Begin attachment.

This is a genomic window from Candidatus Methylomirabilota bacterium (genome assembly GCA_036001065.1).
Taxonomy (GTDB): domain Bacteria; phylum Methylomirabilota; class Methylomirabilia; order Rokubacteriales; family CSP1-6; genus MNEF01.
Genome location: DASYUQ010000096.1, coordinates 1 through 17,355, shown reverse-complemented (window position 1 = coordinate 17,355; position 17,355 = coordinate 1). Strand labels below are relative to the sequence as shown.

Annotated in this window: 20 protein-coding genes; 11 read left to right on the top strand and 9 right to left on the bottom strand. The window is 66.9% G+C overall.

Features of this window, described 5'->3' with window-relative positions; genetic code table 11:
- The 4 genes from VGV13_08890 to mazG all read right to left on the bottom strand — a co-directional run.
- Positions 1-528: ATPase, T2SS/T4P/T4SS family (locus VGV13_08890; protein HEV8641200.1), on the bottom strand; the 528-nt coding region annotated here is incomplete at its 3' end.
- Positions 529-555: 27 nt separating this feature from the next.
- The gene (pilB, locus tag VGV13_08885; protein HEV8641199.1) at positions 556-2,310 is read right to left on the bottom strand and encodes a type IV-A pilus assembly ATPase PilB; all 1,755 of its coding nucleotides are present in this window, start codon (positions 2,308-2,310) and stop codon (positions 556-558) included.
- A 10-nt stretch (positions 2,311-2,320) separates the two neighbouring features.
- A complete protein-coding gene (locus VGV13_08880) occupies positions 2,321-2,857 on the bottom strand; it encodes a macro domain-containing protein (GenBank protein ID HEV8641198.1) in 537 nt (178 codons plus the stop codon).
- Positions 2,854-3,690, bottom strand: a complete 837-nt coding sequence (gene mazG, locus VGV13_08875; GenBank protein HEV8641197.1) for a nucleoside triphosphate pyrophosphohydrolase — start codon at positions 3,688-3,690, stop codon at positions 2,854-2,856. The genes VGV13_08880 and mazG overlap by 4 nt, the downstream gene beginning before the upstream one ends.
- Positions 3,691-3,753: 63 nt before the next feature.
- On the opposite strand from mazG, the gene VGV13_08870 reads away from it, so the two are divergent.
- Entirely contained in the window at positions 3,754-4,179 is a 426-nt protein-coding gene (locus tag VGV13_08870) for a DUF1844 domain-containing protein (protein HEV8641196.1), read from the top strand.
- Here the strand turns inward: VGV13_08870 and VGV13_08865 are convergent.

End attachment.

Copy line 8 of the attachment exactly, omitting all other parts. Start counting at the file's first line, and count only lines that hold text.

- Positions 529-555: 27 nt separating this feature from the next.